Drivers have given their verdict on the “challenge” of The Bend Motorsport Park describing it as a “good film you don’t want to end” following the first day of running for the Asian Le Mans Series.
The field hit the track for a pair of two-hour private testing sessions on Friday followed by Free Practice 1 in the afternoon.
Eurasia Motorsport Racing New Zealand’s No. 1 Ligier JS P217 Gibson ended FP1 at the top of the times after newcomer Shane van Gisbergen set the benchmark on a 2:36.496.
Although rain did impact the middle part of the day and limit running, teams and drivers were still able to get a good sampling of the 7.7 km (4.8 mile) layout, which is the second-longest permanent race track in the world after the Nürburgring Nordschleife.
Thunderhead Carlin Racing driver Harry Tincknell labeled The Bend as “one of the best tracks in the world” for “the pure driving experience”, highlighting the variation in camber and numerous corners with a high-speed change of direction.
“Thirty-five corners, it’s double what you get on a normal circuit at least so you only practice each corner half as much,” Tincknell said.
“You go into the race feeling less prepared than what you would on a normal circuit because you’re not physically driving each corner as often.
“It does seriously go on and on and on, but not in a bad way either, it’s like a good film you don’t want to end.”
Racing New Zealand’s Nick Cassidy was a big fan of the flowing corners after using prototype-level downforce having only been around the track in a rental car before.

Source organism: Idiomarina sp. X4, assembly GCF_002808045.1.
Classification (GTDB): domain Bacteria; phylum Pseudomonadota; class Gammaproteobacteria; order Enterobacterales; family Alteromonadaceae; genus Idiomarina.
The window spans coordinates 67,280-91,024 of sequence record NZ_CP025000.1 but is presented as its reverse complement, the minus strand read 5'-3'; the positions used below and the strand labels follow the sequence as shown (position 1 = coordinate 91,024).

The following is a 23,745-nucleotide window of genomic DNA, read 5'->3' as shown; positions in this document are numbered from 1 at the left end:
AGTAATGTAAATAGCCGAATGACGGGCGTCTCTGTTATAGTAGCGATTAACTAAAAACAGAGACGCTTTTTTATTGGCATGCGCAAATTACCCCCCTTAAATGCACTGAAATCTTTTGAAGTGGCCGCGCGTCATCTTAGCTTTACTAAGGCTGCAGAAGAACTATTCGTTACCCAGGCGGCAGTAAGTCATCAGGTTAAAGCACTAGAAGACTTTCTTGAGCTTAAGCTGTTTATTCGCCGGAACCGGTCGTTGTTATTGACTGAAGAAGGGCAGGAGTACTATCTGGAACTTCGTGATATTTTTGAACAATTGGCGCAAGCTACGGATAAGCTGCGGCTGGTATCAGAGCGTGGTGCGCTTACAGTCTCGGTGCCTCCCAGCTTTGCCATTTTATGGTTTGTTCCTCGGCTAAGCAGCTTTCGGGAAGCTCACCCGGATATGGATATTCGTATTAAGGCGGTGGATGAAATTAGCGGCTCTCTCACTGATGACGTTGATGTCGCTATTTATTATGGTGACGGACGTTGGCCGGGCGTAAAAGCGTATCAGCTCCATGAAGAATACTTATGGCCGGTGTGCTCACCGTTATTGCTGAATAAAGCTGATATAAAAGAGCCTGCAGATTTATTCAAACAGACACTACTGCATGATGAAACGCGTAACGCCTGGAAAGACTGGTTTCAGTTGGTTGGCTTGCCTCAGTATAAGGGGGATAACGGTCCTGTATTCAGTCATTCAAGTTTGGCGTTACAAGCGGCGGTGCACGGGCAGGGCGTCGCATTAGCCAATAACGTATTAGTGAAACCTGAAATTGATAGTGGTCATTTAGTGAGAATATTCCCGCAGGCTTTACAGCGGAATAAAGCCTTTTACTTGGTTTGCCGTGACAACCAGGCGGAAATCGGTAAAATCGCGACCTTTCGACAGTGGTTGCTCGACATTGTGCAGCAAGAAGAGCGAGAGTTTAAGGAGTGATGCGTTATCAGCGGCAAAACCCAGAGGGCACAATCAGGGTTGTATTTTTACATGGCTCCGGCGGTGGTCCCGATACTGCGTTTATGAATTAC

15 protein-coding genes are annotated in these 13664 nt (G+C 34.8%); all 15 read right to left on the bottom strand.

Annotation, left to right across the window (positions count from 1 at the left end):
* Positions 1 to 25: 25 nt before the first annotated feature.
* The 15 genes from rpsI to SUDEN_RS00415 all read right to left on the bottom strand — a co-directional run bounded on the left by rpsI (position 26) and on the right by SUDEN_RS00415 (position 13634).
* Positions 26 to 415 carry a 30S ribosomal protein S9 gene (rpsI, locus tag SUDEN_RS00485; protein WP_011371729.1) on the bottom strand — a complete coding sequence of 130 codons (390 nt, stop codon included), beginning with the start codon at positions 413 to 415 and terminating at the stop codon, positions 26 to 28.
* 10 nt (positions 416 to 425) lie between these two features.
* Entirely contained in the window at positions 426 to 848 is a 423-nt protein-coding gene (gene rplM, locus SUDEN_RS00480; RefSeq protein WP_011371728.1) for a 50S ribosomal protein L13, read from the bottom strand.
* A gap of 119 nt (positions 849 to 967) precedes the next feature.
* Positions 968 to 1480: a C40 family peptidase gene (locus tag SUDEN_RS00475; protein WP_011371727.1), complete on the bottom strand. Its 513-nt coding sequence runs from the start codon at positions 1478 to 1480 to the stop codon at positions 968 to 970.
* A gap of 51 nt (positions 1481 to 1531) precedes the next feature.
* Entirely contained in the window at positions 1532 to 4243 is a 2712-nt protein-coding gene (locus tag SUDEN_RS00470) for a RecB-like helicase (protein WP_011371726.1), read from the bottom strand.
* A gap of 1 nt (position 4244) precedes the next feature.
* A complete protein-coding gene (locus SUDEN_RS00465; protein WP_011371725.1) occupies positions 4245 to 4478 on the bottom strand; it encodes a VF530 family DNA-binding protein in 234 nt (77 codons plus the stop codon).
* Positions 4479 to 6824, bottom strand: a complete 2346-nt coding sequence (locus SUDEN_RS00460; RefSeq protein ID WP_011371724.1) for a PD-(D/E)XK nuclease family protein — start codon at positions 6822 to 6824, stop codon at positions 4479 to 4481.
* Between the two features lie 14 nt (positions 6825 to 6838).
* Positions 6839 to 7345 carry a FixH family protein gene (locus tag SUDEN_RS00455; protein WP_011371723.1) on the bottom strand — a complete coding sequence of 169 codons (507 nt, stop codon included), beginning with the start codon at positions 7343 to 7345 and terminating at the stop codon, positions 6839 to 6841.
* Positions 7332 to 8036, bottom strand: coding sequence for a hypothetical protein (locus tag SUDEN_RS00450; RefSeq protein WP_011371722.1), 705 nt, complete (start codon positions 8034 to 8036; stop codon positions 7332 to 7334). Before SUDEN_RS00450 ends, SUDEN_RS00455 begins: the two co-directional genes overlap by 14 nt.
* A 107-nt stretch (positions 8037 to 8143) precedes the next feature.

“It’s fairly different to anything I’ve done but awesome. Not what I expected; I watched a bit of video and went around in the rental car but actually when you get in the race car with a lot of downforce it flows really nicely,” said Cassidy.
Teammate van Gisbergen is making his prototype racing debut this weekend in a Ligier JS P217 Gibson, however, he has plenty of track experience at The Bend in GT3 machinery.
Van Gisbergen noted the sheer difference in lap speed between an LMP2 car and a GT3 car over the course of the full lap.
“The biggest thing is it’s 30 seconds quicker than a GT car and when you come across them it’s like you’re racing rental cars, it’s amazing how slow they are,” he explained.
“It’s amazing the speed difference; good to see it from the other end looking out the front window rather than the back window but just still learning. Looking at data we’ve all still got a bit of time left to find.”
Ross Gunn, who is at the wheel of the D’station Racing Aston Martin Vantage GT3, believes that traffic will be a “mess” in the second sector where there are a number of tight corners in close proximity on a narrow part of the track.
“I loved it. It’s a very, very challenging circuit, it’s all very low-speed and a lot of the corners lead into more corners so there are not many places to rest,” Gunn enthused.
“It’s a big challenge for the drivers and also the cars, but so far it’s been a very positive and different circuit and one that I’ve really enjoyed. It’s going to be difficult to overtake on, so pole position and qualifying are going to be important.”